Table 5

Etiology of PAVM reperfusion on 27 patients included in this study

Cause of reperfusion

No. of patients

Recanalization

16

Missed accessory vessel

3

Recanalization and missed accessory vessel

3

Collateral perfusion from a pulmonary artery branch

3

Collateral perfusion from a pulmonary artery branch and recanalization

1

Deflated gold valve balloon and coil recanalization

1

Collateral perfusion from a systemic or bronchial branch

1[*]

Abbreviation: PAVM, pulmonary arteriovenous malformation.


* This patient presented with recurrent hemoptysis of uncertain etiology; either collateral reperfusion from a hypertrophied bronchial artery or coil erosion into the right upper lobe bronchus.


Angiographic examination and possible embolization were performed on all rPAVMs regardless of symptomatology. Two patients without symptoms and five patients with mild symptoms underwent angiographic evaluation but not embolization. These rPAVMs were felt to be too small to cause patients symptoms or were technically challenging. All these patients underwent subsequent imaging follow-up performed at or reviewed by our institution with the exception of one patient whose follow-up imaging was performed elsewhere.

Zoom Image
Fig. 1 Angiogram with selective catheterization demonstrates recanalization of a right lower lobe PAVM previously embolized with coils. The patient initially presented 4 years prior with a brain abscess thought to be due to septic emboli from the PAVM. At the time of this follow-up angiogram demonstrating recanalization, the patient was asymptomatic and found to have no additional newly enlarged PAVMs.

The etiologies of the rPAVM included in our study included isolated recanalization of a previously coil embolized PAVM ([Fig. 1]) in 16 patients, isolated missed accessory vessel in 3 patients, 3 patients with both coil recanalization and a missed accessory vessel, 3 patients with isolated collateral perfusion from a pulmonary artery branch, 1 patient with both coil recanalization and collateral reperfusion from a pulmonary artery branch, and 1 patient reperfusion due to a deflated gold valve balloon that was placed in 1994 in addition to coil recanalization ([Table 5]). One patient presented with recurrent hemoptysis and previous bronchial artery embolization. Imaging showed a hypertrophic bronchial artery measuring 2 mm suggesting this to be the possible etiology; however, upon bronchoscopy, a coil was seen projecting into the bronchial lumen. Though this patient clearly has a complication related to PAVM embolization, it is unclear whether the hemoptysis was due to bronchial/systemic collateralization versus coil erosion.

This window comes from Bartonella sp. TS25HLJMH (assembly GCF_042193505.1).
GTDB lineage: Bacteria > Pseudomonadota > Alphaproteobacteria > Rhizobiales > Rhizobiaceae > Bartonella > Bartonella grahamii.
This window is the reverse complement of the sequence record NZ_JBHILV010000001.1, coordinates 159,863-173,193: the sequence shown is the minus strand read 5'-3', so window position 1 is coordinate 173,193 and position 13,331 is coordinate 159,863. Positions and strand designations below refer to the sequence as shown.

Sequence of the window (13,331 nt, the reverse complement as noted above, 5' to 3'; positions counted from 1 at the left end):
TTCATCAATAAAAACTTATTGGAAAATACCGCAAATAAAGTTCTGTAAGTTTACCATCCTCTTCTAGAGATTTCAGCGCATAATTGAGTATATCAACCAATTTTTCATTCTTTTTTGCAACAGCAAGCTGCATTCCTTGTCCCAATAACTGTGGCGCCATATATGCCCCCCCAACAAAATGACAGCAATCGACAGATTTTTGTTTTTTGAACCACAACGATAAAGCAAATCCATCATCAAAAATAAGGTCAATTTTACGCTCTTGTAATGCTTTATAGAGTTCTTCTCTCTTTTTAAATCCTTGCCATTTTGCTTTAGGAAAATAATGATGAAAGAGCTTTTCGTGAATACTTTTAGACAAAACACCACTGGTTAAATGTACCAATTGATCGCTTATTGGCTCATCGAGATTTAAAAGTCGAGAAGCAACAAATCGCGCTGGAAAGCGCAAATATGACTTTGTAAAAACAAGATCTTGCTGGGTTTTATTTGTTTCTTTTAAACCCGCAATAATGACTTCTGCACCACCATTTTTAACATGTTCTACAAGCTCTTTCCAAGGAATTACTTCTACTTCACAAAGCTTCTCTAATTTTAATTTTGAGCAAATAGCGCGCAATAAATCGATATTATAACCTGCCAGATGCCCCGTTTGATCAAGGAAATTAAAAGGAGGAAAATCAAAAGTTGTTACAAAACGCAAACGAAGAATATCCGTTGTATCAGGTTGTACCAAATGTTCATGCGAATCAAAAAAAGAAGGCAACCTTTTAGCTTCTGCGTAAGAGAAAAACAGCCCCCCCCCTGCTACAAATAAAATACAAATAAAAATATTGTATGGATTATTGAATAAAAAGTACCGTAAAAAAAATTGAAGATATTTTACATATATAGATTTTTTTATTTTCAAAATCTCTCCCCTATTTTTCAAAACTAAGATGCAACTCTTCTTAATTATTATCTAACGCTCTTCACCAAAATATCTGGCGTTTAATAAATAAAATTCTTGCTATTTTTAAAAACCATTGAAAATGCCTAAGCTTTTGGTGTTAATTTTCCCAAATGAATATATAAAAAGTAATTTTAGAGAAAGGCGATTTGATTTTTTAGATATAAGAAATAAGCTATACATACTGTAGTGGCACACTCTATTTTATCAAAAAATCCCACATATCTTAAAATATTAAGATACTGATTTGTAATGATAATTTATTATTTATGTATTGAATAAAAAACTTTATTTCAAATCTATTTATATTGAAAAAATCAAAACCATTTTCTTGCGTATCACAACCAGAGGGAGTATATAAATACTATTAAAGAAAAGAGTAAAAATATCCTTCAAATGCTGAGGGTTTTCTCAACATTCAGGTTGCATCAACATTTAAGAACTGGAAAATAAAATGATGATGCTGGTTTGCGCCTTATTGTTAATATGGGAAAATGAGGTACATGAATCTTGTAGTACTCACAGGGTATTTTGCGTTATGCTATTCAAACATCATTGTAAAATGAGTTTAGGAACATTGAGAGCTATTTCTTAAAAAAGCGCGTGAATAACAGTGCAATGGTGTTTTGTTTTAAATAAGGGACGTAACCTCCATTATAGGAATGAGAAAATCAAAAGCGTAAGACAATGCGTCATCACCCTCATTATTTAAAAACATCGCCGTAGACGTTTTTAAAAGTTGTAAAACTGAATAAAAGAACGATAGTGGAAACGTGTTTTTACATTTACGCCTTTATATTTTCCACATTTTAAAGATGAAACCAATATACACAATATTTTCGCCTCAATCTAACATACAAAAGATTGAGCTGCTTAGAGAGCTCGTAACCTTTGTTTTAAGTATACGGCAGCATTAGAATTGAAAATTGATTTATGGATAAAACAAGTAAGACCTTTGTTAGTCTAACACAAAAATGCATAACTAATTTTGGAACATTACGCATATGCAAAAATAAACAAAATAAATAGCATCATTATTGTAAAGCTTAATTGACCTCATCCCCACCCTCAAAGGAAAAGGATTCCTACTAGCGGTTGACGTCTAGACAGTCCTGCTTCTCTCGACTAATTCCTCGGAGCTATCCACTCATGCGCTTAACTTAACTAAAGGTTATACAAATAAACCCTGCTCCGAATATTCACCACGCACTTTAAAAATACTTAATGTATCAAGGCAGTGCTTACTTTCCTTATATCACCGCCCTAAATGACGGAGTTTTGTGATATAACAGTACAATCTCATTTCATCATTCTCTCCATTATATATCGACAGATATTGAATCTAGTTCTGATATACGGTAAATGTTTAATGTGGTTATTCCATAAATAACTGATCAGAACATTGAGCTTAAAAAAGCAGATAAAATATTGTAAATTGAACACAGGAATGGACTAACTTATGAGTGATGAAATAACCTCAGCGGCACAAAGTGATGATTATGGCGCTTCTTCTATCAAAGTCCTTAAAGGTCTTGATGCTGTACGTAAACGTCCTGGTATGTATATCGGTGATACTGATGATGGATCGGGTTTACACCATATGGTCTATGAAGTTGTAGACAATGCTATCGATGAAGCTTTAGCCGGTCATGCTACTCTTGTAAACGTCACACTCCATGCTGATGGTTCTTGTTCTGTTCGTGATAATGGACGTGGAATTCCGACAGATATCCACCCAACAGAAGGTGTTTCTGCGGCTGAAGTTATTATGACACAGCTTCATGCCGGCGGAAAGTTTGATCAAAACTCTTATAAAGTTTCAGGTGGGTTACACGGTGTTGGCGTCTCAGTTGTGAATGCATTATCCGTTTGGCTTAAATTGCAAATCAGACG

Symptomatic patients with rPAVM were more likely to have additional significant nonembolized PAVM than asymptomatic patients with rPAVM, with a significant p value of 0.0003.


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Discussion

PAVMs are known to put patients at risk of serious and even life-threatening complications due to paradoxical embolization and hemorrhage, especially if left untreated.[12] This has led to a recommendation that PAVMs with feeding vessels ≥ 3 mm should be embolized to prevent migration of larger clots, although more recent literature has suggested that paradoxical embolization can occur with even smaller feeding vessels. It may not be possible to determine the patient's risk directly related to feeding vessel size.[21] [22] [23] [24]

Reperfusion of a previously embolized PAVM has been shown to occur from 5 to 57% of patients, with a recent study by Woodward et al reporting persistence in 25%.[12] [17] [20] Our study showed reperfusion in 16.7% of the PAVMs treated. Reperfusion can occur through recanalization of the embolized vessel (most commonly described with coils), a missed accessory vessel, collateral reperfusion from adjacent pulmonary arteries distal to the site of embolization, or collateral reperfusion from bronchial or other systemic vessels distal to the site of embolization.[6] [10] [17] [18] [25] Patients with reperfusion typically undergo retreatment of the rPAVM as it is thought they have increased risk of paradoxical embolization due to incomplete closure of the shunt and a continued risk of hemorrhage.